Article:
Every Friday, ArabLit suggests a new classic film-book combination — for you to watch and read — until we run out of steam about 20 weeks in:
A number of Ihsan Abdel Quddous’s (1919-1990) popular novels have been adapted to film, although, despite his massively popularity, his work has not made its way into English. His I’m Free apparently has been translated by Trevor LeGassick, although it doesn’t seem to be available anywhere.
In a two-part interview, LeGassick spoke to Hadil Ghoneim about Abdel Quddous’s place in Egyptian letters:
I rated Ihsan very highly. I wrote an article that included commentary on him, Mahfouz and Yusuf Idris in the Middle East Journal in 1967. He wrote some novels that presented life from a woman’s view, like Al-Wisada Al-Khaliya(The Empty Pillow, 1957), for example. Very nice, appropriate discussion of the position of women in Egyptian society. The fact was, everybody was reading his work, and everybody knew that everybody else was reading his work. He reached a level of popularity that nobody else had. The American University in Cairo did a survey at one time on who was the most popular novelist, and Ihsan topped the list.
Indeed, illegal downloads of Abdel Quddous’s novels continue at a rapid clip.
It was leading translator-scholar Samia Mehrez who recommended the combination of the two I’m Frees for this list of Friday films; the book and film both foreground women’s independence. And, in a re-assessment of the film in Mada Masr in 2015, Rowan El Shimi wrote: “Salah Abu Seif’s 1958 production Ana Hurra (I am Free) was definitely ahead of its time. But then again so was the Ihsan Abdel Quddous novel it was based on, published in 1952.”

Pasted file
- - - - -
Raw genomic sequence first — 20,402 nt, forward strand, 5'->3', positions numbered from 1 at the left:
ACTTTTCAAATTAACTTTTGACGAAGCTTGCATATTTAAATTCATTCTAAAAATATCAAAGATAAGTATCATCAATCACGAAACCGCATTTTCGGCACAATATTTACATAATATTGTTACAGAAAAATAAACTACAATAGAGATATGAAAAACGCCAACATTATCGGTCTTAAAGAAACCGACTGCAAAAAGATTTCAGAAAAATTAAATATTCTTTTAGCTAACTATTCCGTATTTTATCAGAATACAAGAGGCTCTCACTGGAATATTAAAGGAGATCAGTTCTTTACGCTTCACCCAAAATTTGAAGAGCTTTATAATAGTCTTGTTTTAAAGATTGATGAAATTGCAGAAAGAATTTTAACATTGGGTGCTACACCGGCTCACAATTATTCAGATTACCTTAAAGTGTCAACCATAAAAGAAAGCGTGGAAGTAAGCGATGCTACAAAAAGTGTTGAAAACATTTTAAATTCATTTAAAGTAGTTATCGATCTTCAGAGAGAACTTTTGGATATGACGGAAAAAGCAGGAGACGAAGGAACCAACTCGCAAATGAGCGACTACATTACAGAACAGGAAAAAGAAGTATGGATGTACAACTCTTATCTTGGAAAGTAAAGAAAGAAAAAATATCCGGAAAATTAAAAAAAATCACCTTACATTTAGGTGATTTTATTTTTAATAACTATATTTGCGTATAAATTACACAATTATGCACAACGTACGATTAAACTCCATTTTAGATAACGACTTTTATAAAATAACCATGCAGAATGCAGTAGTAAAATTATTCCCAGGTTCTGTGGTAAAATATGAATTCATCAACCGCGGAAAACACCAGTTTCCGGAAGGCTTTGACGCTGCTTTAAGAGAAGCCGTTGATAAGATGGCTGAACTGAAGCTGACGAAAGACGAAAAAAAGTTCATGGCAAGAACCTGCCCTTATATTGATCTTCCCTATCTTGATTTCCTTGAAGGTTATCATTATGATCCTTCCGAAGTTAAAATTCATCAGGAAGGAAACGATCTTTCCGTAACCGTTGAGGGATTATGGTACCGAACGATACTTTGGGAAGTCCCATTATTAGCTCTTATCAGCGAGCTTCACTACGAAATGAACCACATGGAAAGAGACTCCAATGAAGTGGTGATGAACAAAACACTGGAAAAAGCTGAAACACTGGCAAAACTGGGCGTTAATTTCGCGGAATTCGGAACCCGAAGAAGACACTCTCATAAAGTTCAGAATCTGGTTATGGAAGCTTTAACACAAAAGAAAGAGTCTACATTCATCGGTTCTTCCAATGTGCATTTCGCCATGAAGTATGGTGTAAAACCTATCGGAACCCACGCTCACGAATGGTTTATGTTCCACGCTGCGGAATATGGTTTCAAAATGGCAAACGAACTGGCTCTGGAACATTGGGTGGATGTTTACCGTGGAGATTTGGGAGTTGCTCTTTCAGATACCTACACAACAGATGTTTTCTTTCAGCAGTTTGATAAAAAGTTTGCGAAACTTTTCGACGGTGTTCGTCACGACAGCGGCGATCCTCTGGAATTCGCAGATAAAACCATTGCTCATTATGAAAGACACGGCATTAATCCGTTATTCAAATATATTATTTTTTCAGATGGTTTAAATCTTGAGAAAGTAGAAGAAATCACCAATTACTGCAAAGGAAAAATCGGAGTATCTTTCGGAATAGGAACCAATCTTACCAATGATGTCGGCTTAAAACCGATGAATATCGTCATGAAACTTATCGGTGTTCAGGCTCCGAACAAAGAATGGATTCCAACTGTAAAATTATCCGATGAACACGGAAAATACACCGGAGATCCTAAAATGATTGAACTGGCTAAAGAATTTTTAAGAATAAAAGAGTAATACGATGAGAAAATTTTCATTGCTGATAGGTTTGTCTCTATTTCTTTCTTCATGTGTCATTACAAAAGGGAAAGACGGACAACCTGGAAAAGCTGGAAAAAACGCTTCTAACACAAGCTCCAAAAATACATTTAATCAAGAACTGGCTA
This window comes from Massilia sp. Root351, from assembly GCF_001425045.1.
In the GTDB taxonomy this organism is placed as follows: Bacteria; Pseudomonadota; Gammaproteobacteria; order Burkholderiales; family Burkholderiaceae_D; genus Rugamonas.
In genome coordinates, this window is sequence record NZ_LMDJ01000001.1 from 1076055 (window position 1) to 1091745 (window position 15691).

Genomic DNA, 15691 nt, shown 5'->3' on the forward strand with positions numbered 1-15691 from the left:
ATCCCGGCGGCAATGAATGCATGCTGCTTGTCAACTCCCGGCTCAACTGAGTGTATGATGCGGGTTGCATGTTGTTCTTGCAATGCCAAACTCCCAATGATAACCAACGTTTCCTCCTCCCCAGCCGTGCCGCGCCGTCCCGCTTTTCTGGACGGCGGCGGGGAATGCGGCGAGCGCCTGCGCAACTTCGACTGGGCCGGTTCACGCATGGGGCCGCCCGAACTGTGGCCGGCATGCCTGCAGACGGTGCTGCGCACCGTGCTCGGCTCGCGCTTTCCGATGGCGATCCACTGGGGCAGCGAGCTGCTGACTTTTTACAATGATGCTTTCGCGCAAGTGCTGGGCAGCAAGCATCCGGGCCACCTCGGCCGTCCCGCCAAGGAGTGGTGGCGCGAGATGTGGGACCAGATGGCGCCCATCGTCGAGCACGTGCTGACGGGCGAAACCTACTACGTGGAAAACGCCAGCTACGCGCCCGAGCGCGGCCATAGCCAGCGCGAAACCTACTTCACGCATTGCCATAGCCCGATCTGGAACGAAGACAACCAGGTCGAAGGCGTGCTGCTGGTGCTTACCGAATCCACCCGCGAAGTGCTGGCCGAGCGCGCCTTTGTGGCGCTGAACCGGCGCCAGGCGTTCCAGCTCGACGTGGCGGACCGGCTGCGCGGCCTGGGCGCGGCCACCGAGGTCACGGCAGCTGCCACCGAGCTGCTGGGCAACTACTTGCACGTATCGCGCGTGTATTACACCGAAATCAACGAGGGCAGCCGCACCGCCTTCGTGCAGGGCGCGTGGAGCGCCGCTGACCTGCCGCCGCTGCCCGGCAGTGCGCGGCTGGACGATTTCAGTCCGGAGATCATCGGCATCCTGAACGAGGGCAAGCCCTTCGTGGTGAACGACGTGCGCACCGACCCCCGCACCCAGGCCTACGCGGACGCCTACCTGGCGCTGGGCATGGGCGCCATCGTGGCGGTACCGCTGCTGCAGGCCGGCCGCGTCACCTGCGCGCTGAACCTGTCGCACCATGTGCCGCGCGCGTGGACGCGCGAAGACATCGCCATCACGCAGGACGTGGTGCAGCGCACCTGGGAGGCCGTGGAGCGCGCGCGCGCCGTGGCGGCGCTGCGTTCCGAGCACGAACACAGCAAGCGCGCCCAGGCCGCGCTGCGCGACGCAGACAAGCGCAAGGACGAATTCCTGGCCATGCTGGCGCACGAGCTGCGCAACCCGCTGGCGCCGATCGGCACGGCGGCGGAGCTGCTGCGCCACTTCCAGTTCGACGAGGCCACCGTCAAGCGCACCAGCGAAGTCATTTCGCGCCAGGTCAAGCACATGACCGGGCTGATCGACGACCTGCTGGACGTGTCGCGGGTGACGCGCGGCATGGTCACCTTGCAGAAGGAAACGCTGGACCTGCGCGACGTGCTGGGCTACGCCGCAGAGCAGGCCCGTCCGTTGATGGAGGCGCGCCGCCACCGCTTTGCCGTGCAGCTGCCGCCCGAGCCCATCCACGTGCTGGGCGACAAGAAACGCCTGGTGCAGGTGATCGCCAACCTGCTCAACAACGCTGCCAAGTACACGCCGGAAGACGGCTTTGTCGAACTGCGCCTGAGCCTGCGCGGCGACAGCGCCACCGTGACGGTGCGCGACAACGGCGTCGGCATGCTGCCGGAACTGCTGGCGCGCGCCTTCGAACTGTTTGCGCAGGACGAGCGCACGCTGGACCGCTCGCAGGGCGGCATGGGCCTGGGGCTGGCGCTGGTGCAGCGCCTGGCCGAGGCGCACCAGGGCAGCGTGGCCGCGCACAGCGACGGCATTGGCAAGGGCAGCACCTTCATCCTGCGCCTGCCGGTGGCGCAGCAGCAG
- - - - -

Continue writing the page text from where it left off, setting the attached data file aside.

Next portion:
Previous Friday films:
A Beginning and an End, based on the novel by Naguib Mahfouz
For Bread Alone, based on the novel by Mohamed Choukri
Gate of the Sun, based on the novel by Elias Khoury
The Dupes, based on Ghassan Kanafani’s Men in the Sun
Diary of a Country Prosecutor, based on a novel by Tawfiq al-Hakim
Adrift on the Nile, based on a novel by Naguib Mahfouz
A Nightingale’s Prayer, based on a novel by Taha Hussein.
Kit Kat, based on the novel The Heron by Ibrahim Aslan, available in translation by Elliott Colla.
The Egyptian Citizen, based on Yusuf al-Qa’id’s award-winning novel War in the Land of Egypt
The Lamp of Umm Hashem, inspired by a novella by Yahia Haqqi